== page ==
This is a “Lady Banks” rose that completely took over a corner of the house. Thorn less, but only blooms one a year. However, the blooming is spectacular and they last a long time. We cut it down and transplanted it to the new wrought iron fence in the front, where it is greatly diminished. Next year it should get on it’s feet and spread.
(Lady of Shallot Rose, David Austen English Roses)
The backyard has been an issue for years: 4 dogs don’t help, especially the two girls, Daphne and the new Mia. They compete as to who can dig the biggest holes.
We gave up on grass until we put out potted roses and some blueberries. Now if they want to destroy the grass, they have to maneuver around big pots. And since it’s getting really hot out there, they rather spend the hours of extreme sun inside on the cool tiles of the laundry room. ,,,
Our great friend, Nick Nicholson from Canberra, Australia was here in March, and the backyard didn’t look anything like this. Nick, these photos are for you.
Most of these roses are potted, patio roses, except for a Coretta King rose, (second from left) three new apricot David Austin roses ( Lady of Shallot) , and a few other English roses , names escape me. This is just the second year we have had patio roses, and it is amazing how easy they are to grow. They are constant bloomers, and will soon outgrow their bots. No disease, no demands except water and fertilizer. Since we have 8 hens and a rooster, we are using chicken poop for fertilizer. If you look at the back of the most expensive rose food, the first ingredients are feathers and poop. Having this fertilizer daily to distribute, the roses are loving it.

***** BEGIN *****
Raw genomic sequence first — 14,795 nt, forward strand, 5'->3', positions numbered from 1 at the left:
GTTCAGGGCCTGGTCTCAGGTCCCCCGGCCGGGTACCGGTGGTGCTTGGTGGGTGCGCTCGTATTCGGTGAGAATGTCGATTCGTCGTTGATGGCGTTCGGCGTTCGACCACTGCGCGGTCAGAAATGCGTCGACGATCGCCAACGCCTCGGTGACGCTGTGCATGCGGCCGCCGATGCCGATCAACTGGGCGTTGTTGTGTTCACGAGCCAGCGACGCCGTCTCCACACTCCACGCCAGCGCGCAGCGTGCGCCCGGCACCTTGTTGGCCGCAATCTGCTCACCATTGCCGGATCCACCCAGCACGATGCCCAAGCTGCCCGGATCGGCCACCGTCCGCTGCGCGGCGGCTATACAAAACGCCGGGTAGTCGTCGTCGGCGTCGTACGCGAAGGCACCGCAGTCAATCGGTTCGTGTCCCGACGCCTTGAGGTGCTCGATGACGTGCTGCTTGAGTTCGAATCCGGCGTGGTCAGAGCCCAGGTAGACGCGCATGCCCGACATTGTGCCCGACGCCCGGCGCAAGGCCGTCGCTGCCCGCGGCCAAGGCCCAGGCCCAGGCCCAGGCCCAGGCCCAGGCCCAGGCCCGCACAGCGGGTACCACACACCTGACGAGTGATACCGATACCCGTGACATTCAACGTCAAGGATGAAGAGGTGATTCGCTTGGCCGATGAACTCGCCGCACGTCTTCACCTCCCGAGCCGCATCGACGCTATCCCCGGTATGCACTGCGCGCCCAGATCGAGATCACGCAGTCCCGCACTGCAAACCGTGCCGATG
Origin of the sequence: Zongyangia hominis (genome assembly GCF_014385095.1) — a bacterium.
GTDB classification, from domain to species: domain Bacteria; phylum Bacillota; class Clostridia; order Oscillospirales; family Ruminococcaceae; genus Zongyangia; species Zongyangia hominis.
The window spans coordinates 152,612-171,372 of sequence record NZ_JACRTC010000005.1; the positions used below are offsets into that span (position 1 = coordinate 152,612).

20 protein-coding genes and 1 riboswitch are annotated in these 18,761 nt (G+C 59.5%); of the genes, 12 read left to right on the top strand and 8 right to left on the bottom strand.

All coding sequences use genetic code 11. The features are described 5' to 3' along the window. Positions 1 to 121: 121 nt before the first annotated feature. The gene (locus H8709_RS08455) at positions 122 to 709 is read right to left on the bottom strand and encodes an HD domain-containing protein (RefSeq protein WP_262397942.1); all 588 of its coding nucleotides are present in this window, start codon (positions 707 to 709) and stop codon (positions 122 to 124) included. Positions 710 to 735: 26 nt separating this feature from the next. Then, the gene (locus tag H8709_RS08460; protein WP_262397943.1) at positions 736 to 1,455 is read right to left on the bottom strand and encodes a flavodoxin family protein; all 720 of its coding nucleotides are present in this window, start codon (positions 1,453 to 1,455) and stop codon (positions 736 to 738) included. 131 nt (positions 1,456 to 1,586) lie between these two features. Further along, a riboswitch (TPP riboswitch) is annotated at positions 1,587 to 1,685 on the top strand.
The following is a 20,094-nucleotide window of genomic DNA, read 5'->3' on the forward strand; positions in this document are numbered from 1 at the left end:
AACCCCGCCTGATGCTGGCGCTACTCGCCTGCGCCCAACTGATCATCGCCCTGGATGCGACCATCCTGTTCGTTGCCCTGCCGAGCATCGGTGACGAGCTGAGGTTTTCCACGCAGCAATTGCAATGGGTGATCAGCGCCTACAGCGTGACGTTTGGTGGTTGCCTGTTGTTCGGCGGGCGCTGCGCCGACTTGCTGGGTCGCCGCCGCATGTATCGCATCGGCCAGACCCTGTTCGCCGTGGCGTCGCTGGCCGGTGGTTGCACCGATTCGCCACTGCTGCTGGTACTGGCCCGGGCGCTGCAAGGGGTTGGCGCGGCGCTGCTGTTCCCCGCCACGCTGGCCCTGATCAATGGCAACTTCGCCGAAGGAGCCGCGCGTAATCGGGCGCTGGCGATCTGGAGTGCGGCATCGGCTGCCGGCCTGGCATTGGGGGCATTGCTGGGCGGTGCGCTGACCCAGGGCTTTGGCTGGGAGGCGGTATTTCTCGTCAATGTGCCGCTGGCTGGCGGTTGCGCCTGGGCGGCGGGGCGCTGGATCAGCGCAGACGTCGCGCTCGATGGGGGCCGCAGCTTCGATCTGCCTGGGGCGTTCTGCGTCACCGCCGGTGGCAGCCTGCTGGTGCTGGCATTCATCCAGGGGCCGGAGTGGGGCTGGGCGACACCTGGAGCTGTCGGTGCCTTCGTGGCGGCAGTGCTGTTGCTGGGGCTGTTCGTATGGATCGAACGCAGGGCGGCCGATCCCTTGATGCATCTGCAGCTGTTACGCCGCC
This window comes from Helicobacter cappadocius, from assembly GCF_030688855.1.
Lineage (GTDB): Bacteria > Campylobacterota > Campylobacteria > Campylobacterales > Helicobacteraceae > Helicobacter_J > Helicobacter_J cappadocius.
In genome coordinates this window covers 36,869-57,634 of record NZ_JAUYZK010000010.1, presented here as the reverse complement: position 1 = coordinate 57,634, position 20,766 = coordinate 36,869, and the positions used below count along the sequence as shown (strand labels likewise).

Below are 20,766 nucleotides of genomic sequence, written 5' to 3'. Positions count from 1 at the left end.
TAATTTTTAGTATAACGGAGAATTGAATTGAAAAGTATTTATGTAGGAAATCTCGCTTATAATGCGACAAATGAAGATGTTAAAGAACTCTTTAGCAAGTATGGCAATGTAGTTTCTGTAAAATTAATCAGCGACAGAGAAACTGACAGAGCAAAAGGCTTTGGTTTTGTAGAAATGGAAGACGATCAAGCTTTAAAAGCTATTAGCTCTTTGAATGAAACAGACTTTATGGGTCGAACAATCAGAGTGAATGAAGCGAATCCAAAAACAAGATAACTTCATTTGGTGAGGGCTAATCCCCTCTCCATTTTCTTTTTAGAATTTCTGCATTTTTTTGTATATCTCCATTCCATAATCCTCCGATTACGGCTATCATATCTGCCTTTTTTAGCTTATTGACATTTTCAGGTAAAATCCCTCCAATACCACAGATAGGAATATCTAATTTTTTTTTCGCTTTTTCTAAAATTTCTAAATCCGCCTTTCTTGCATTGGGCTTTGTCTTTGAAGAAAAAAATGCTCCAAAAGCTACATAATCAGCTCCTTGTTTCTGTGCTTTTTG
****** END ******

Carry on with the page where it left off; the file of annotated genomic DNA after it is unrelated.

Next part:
These two “New Dawn” roses are climbers. They are a lovely rose, with almost no smell unfortunately. A very heavy blooming in the spring, and then repeat (sort of) bloom later. These are just gathering buds and clusters of flowers that will bloom fully in about a week and a half. These two roses form a tunnel that is 12 feet long and 5 feet deep. It is quite spectacular in full blossom. I’ll take more pictures when these are in full flower. We will have to put up a real pergola soon as they need the support. Quite a show when they are in full bloom.
“New Dawn” up close.
With today’s deluge, a torrent of rain that has caused a ‘boil water’ warning, we are expecting more rain tomorrow. With all these roses and a new (and weedy) garden, we need all the rain we can get.